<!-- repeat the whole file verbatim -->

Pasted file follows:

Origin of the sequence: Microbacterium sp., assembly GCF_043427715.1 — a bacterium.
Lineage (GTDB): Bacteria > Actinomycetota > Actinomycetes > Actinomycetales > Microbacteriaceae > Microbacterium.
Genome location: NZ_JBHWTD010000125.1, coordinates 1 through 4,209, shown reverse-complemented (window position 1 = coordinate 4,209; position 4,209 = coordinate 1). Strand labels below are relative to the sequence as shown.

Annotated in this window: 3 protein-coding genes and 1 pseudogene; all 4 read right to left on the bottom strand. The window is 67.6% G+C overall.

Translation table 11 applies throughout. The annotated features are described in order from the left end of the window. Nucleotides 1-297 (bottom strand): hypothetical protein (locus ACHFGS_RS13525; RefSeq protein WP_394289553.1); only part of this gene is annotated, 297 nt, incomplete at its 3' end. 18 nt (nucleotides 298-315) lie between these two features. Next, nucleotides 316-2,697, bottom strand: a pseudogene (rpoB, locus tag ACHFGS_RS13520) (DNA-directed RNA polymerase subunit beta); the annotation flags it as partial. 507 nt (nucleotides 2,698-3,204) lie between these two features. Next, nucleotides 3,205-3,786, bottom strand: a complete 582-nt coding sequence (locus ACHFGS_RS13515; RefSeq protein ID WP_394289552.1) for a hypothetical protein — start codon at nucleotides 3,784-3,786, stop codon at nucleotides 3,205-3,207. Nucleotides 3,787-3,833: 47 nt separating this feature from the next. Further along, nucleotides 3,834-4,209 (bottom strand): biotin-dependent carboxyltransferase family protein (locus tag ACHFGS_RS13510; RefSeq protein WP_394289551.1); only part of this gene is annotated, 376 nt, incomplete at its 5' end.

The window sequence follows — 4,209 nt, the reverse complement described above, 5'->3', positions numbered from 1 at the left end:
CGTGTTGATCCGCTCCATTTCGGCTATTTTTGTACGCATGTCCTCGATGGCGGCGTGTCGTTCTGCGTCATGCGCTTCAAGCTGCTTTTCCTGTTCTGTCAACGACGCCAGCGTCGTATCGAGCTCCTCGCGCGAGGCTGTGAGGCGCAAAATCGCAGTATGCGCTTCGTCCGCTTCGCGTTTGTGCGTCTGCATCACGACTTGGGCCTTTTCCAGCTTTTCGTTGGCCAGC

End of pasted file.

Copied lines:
Origin of the sequence: Microbacterium sp., assembly GCF_043427715.1 — a bacterium.
Lineage (GTDB): Bacteria > Actinomycetota > Actinomycetes > Actinomycetales > Microbacteriaceae > Microbacterium.
Genome location: NZ_JBHWTD010000125.1, coordinates 1 through 4,209, shown reverse-complemented (window position 1 = coordinate 4,209; position 4,209 = coordinate 1). Strand labels below are relative to the sequence as shown.

Annotated in this window: 3 protein-coding genes and 1 pseudogene; all 4 read right to left on the bottom strand. The window is 67.6% G+C overall.

Translation table 11 applies throughout. The annotated features are described in order from the left end of the window. Nucleotides 1-297 (bottom strand): hypothetical protein (locus ACHFGS_RS13525; RefSeq protein WP_394289553.1); only part of this gene is annotated, 297 nt, incomplete at its 3' end. 18 nt (nucleotides 298-315) lie between these two features. Next, nucleotides 316-2,697, bottom strand: a pseudogene (rpoB, locus tag ACHFGS_RS13520) (DNA-directed RNA polymerase subunit beta); the annotation flags it as partial. 507 nt (nucleotides 2,698-3,204) lie between these two features. Next, nucleotides 3,205-3,786, bottom strand: a complete 582-nt coding sequence (locus ACHFGS_RS13515; RefSeq protein ID WP_394289552.1) for a hypothetical protein — start codon at nucleotides 3,784-3,786, stop codon at nucleotides 3,205-3,207. Nucleotides 3,787-3,833: 47 nt separating this feature from the next. Further along, nucleotides 3,834-4,209 (bottom strand): biotin-dependent carboxyltransferase family protein (locus tag ACHFGS_RS13510; RefSeq protein WP_394289551.1); only part of this gene is annotated, 376 nt, incomplete at its 5' end.

The window sequence follows — 4,209 nt, the reverse complement described above, 5'->3', positions numbered from 1 at the left end:
CGTGTTGATCCGCTCCATTTCGGCTATTTTTGTACGCATGTCCTCGATGGCGGCGTGTCGTTCTGCGTCATGCGCTTCAAGCTGCTTTTCCTGTTCTGTCAACGACGCCAGCGTCGTATCGAGCTCCTCGCGCGAGGCTGTGAGGCGCAAAATCGCAGTATGCGCTTCGTCCGCTTCGCGTTTGTGCGTCTGCATCACGACTTGGGCCTTTTCCAGCTTTTCGTTGGCCAGC